Quarantined at Narita, May 2009

Cleaning up my computer files I found this narrative from May 2009, written while in quarantine at Narita Airport. Japanese bureaucracy takes its responsibilities seriously, as you will see.

“Did you see the article on the swine flu in Japan?” Margaret asked excitedly. I was planning a trip to Japan to participate in a conference and begin research on a new project at the end of the month, scheduled to leave in two days, so it was an item of interest.

Jump to O’Hare ‘s United terminal. I’m waiting to board UA 881 to Narita, the flight is full so they can’t move me forward in the cabin from my assigned 56B seat. They announce that the Japanese health authorities are quarantining any one with a fever, so we are asked to change our travel plans if we at all feel ill. I overhear Sachi, the purser, tell the desk personnel that the Japanese are serious.

An uneventful flight. It seems to pass more quickly than most of my trips over. I read a paper for the conference, doze a little, try to watch the movies as the passengers and crew pass up and down the aisle. Once a crew member stands right in front of me, her butt uncomfortably close to my face, while she waits for another crew member to get a sale item. I think I’m not flying United again.

I’m sitting between a 20-something woman returning to Taiwan (in seat 56A), and a 30-ish man named Yoshi from Chicago, a graphic designer for computer games returning to Japan to attend his sister-in-law’s wedding. His wife and 18 month old son are with her family in Ome, a rural area toward the mountains West of Tokyo.

We land at 2:30 PM local time and are given health forms to fill out—any symptoms such as fever, runny nose, etc. Taking any medications? What countries have you traveled to in the last month?

We are told health officials will board the plane to check for anyone with a fever. They’re all wearing blue surgery wraps—secured invariably in the back, in ad hoc fashion, with clear duck tape!—surgeon’s gloves and masks with little dials in the front. They walk up and down the aisles collecting the survey forms, and two rows ahead of me, in seat 54A, a 20-something man (I learn from the next morning’s NHK radio reporting that he’s a Korean national) draws their attention. Apparently the heat camera they’ve been scanning us with registered a fever. They stick a thermometer in his ear, turns out he does have a temperature and much discussion ensues. It has been close to an hour since we landed, and the everyone is still on the plane. They give everyone around us but the 54A man a yellow sheet indicating that we’ve passed the test and are certified by the health authorities to be swine flu free. We breathe a sigh of relief. But then a few moments later the blue-coated technicians put red dots on the rows of seats on our side of the plane three rows ahead and three rows behind the fellow. I learn from a tv show later that night that there is a quick test involving a cotton swab stuck up your nose that diagnoses A or B type virus within 15 minutes. I forget now which came first, but they eventually decide to let the rest of the passengers (those without red dots) go their own way, and they take the 54A man to the upper deck for an examination and the swab flu test.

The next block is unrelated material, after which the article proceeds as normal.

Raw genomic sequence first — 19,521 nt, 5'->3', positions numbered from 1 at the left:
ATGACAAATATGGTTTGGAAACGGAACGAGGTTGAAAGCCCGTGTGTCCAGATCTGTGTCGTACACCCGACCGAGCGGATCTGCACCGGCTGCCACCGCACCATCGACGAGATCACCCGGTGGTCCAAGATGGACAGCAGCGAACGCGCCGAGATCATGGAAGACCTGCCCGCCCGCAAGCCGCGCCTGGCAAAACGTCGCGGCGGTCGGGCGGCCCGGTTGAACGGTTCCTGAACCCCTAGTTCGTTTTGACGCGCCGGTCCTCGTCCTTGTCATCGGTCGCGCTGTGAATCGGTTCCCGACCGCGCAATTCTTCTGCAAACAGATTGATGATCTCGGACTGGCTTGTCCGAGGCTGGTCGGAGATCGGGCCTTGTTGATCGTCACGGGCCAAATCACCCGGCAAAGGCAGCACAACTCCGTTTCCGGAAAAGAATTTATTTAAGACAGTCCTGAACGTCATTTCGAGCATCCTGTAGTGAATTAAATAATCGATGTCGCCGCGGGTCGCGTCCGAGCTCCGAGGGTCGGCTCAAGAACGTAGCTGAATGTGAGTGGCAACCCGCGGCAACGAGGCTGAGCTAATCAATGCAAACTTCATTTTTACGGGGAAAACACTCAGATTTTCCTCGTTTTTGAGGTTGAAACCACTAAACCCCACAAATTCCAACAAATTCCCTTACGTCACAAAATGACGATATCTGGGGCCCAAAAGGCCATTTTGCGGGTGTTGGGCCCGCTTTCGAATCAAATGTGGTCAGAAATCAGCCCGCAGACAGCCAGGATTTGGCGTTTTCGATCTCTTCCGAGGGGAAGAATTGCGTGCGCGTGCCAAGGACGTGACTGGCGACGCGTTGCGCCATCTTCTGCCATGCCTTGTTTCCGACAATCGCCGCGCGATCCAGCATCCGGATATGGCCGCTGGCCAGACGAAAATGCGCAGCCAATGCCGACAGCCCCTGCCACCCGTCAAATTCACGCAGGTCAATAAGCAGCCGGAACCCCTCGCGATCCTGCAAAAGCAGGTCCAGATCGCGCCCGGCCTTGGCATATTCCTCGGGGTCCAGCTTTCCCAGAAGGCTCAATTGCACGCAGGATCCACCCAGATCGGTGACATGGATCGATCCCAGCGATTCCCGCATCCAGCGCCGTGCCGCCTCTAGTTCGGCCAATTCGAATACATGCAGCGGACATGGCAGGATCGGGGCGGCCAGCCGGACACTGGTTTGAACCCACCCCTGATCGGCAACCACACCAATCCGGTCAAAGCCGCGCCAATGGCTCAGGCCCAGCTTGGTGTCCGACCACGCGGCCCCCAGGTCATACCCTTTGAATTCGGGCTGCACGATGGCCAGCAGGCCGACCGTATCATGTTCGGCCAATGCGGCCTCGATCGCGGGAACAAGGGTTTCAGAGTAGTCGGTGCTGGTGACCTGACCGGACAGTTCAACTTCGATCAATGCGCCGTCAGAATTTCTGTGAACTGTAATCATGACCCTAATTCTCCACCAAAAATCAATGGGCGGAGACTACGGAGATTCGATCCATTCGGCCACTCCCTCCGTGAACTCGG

The 16 of us left are told that they are examining the man in the upper deck, the exam results will be in hand in 15 to 20 minutes and if the test shows negative we can go our way. They hand out another health declaration form to fill out, similar to the first one we filled out, complete with our contact information in Japan. Yoshi says he thinks it’s just to keep us occupied, and he might be right since the only difference with the earlier form is that we sign at the bottom that we’ll allow health authorities to examine us again at some later date, either over the telephone or at a clinic.